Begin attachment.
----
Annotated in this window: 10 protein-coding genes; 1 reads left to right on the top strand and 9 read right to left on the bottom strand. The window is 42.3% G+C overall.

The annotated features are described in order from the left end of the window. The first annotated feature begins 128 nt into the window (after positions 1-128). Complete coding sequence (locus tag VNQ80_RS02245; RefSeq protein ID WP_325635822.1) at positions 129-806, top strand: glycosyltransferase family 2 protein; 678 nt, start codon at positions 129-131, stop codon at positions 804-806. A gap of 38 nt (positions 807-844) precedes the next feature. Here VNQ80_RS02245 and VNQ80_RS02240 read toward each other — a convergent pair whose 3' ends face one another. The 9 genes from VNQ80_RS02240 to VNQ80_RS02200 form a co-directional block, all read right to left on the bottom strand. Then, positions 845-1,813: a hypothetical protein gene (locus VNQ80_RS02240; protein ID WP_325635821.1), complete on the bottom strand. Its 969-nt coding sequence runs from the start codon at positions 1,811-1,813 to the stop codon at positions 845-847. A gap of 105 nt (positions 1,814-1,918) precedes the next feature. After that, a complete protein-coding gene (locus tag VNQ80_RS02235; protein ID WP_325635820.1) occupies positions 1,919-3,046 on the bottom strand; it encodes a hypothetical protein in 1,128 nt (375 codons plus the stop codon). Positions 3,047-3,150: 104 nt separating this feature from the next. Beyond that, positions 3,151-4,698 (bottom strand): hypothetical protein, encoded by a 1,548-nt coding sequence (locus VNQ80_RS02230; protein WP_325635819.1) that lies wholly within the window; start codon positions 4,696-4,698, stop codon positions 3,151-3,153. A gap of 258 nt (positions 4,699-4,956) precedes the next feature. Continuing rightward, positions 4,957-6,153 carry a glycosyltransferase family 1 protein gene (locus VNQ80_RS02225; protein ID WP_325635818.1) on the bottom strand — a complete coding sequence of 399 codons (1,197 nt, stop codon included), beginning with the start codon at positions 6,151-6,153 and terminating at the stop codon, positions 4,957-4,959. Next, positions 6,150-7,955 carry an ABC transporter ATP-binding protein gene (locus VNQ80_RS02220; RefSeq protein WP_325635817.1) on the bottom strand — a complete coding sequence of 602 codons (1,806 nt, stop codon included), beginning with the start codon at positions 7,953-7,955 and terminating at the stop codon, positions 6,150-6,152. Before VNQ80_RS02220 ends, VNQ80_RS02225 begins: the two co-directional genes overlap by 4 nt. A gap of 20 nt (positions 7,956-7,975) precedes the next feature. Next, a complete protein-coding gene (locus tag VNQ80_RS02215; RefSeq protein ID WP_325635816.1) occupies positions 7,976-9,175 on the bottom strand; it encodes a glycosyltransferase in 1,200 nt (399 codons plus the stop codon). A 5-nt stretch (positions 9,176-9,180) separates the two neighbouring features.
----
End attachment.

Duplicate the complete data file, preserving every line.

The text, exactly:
Annotated in this window: 10 protein-coding genes; 1 reads left to right on the top strand and 9 read right to left on the bottom strand. The window is 42.3% G+C overall.

The annotated features are described in order from the left end of the window. The first annotated feature begins 128 nt into the window (after positions 1-128). Complete coding sequence (locus tag VNQ80_RS02245; RefSeq protein ID WP_325635822.1) at positions 129-806, top strand: glycosyltransferase family 2 protein; 678 nt, start codon at positions 129-131, stop codon at positions 804-806. A gap of 38 nt (positions 807-844) precedes the next feature. Here VNQ80_RS02245 and VNQ80_RS02240 read toward each other — a convergent pair whose 3' ends face one another. The 9 genes from VNQ80_RS02240 to VNQ80_RS02200 form a co-directional block, all read right to left on the bottom strand. Then, positions 845-1,813: a hypothetical protein gene (locus VNQ80_RS02240; protein ID WP_325635821.1), complete on the bottom strand. Its 969-nt coding sequence runs from the start codon at positions 1,811-1,813 to the stop codon at positions 845-847. A gap of 105 nt (positions 1,814-1,918) precedes the next feature. After that, a complete protein-coding gene (locus tag VNQ80_RS02235; protein ID WP_325635820.1) occupies positions 1,919-3,046 on the bottom strand; it encodes a hypothetical protein in 1,128 nt (375 codons plus the stop codon). Positions 3,047-3,150: 104 nt separating this feature from the next. Beyond that, positions 3,151-4,698 (bottom strand): hypothetical protein, encoded by a 1,548-nt coding sequence (locus VNQ80_RS02230; protein WP_325635819.1) that lies wholly within the window; start codon positions 4,696-4,698, stop codon positions 3,151-3,153. A gap of 258 nt (positions 4,699-4,956) precedes the next feature. Continuing rightward, positions 4,957-6,153 carry a glycosyltransferase family 1 protein gene (locus VNQ80_RS02225; protein ID WP_325635818.1) on the bottom strand — a complete coding sequence of 399 codons (1,197 nt, stop codon included), beginning with the start codon at positions 6,151-6,153 and terminating at the stop codon, positions 4,957-4,959. Next, positions 6,150-7,955 carry an ABC transporter ATP-binding protein gene (locus VNQ80_RS02220; RefSeq protein WP_325635817.1) on the bottom strand — a complete coding sequence of 602 codons (1,806 nt, stop codon included), beginning with the start codon at positions 7,953-7,955 and terminating at the stop codon, positions 6,150-6,152. Before VNQ80_RS02220 ends, VNQ80_RS02225 begins: the two co-directional genes overlap by 4 nt. A gap of 20 nt (positions 7,956-7,975) precedes the next feature. Next, a complete protein-coding gene (locus tag VNQ80_RS02215; RefSeq protein ID WP_325635816.1) occupies positions 7,976-9,175 on the bottom strand; it encodes a glycosyltransferase in 1,200 nt (399 codons plus the stop codon). A 5-nt stretch (positions 9,176-9,180) separates the two neighbouring features.